What We Do

Wildlife conservation is at the heart of the National Wildlife Refuge System. It drives everything on U.S. Fish and Wildlife Service lands and waters managed within the Refuge System, from the purposes for which a national wildlife refuge national wildlife refuge
A national wildlife refuge is typically a contiguous area of land and water managed by the U.S. Fish and Wildlife Service  for the conservation and, where appropriate, restoration of fish, wildlife and plant resources and their habitats for the benefit of present and future generations of Americans.

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is established to the recreational activities offered to the resource management tools used. Using conservation best practices, the Refuge System manages Service lands and waters to help ensure the survival of native wildlife species.

Invasive Species Control 

In recent years, invasive, exotic plants have become a serious threat to wildlife refuges throughout the United States. Each year, three million acres of land are lost to invasive plants, and billions of dollars are spent battling their infestation. Chinese tallow tree, water hyacinth, and alligator weed are species from somewhere else – often from another continent – that have been introduced locally. They reproduce rapidly, have few predators, and offer little food value for wildlife. The invasives have infested many impoundments on the refuge, and are major problems for refuge managers. 

Prescribed Fire 

Fire has shaped the local landscape for eons. Because of the coast's long history of lightning and man-made fires, natural systems are adapted to fire and depend on frequent fire to remain healthy. Prescribed burning plays a natural role in local ecosystems and is a vital tool for managing public lands. The extraordinarily high plant species diversity of the coastal ecosystems is maintained by fire, which reduces competition from woody plants and recycles nutrients. One of the greatest benefits of prescribed fire is that it reduces “fuels” – the underbrush, branches, pine needles, leaves, and dead plant debris that have built up on the forest floor over time. If fuels are not reduced every few years, wildfires can become intense, extremely hot, and destructive.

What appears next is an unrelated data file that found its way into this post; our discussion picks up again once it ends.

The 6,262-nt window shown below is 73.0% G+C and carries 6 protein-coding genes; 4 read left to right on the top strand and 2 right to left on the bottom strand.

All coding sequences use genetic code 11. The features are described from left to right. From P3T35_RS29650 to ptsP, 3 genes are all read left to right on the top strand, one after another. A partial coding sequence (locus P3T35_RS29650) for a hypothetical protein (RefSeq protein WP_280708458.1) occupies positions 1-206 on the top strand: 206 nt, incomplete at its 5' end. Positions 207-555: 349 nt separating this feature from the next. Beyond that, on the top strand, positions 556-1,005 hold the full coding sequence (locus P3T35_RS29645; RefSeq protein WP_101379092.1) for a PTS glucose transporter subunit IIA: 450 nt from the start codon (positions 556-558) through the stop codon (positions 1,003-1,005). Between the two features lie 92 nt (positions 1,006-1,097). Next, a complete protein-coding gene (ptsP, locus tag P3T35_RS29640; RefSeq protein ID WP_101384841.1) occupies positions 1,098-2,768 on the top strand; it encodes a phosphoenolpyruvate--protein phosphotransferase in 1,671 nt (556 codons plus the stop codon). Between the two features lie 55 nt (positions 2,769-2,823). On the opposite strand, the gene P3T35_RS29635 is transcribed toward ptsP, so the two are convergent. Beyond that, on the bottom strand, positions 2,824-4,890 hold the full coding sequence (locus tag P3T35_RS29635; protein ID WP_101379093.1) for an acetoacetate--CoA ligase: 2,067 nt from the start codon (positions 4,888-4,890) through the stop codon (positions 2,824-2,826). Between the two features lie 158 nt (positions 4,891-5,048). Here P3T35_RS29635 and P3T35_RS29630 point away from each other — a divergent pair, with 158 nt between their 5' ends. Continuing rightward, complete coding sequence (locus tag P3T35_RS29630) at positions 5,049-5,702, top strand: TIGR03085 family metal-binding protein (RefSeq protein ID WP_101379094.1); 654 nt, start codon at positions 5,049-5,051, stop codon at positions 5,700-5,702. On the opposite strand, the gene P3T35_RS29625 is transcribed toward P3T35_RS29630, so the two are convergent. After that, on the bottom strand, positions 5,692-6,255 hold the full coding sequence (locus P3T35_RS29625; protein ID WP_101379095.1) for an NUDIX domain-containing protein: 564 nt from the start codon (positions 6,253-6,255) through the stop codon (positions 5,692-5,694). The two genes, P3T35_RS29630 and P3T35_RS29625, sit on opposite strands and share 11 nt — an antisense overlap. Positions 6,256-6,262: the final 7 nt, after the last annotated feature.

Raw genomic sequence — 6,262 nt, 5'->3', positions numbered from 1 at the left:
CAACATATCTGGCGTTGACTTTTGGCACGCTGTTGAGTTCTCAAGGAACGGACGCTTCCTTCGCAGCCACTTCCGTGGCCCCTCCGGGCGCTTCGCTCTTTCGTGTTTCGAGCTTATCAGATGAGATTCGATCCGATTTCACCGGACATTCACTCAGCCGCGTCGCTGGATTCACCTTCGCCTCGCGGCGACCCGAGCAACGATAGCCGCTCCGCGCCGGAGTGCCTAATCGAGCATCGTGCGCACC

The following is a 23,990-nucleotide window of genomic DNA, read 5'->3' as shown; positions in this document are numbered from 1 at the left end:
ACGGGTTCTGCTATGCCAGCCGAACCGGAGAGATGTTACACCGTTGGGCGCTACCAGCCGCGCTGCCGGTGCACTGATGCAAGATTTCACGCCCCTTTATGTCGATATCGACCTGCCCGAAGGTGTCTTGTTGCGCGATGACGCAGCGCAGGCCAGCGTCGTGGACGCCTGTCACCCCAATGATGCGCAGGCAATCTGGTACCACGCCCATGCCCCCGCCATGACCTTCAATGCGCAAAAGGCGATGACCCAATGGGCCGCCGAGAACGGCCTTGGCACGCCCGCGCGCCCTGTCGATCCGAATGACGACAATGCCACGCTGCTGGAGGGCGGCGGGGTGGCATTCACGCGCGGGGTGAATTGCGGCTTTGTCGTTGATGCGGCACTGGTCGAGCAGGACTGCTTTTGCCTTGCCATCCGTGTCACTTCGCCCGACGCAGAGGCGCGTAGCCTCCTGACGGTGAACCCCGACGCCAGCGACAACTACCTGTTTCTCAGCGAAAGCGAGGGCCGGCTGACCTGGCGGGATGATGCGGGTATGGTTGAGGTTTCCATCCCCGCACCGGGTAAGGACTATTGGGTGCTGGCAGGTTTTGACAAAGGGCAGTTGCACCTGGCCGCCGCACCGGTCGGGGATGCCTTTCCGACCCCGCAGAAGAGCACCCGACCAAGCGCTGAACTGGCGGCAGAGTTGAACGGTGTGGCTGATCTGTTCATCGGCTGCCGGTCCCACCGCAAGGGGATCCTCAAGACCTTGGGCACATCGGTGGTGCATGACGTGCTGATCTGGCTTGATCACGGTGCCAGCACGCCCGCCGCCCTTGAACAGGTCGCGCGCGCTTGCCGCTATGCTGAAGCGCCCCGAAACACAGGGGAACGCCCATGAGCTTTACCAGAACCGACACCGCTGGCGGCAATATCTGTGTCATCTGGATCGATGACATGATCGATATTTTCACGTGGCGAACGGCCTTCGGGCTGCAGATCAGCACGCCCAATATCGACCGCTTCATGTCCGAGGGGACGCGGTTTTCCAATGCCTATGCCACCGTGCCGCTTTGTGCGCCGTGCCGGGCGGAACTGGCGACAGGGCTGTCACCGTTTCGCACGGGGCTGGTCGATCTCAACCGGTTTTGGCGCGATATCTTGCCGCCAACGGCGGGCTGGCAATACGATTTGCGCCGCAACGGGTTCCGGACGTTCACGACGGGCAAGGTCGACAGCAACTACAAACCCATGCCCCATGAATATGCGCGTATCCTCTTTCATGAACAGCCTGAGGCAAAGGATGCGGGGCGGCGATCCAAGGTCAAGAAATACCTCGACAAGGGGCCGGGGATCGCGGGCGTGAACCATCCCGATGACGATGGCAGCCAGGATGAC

Management and Conservation

Refuges deploy a host of scientifically sound management tools to address biological challenges. These tools span active water management to wilderness character monitoring, all aimed at ensuring a balanced conservation approach to benefit both wildlife and people.  At this field station our conservation tool box includes:

Planning – Comprehensive Conservation Plan 

Compatibility Determinations 

Cultural Resources 

Education & Outreach  

Fire Management 

Invasive Species 

Inventory and Monitoring 

Law Enforcement 

Recreation Management 

Species Research  

Water Management 

Savannah Coastal Refuges Complex Comprehensive Conservation Plan

Savannah Coastal Refuges Complex Comprehensive Conservation Plan, September 2011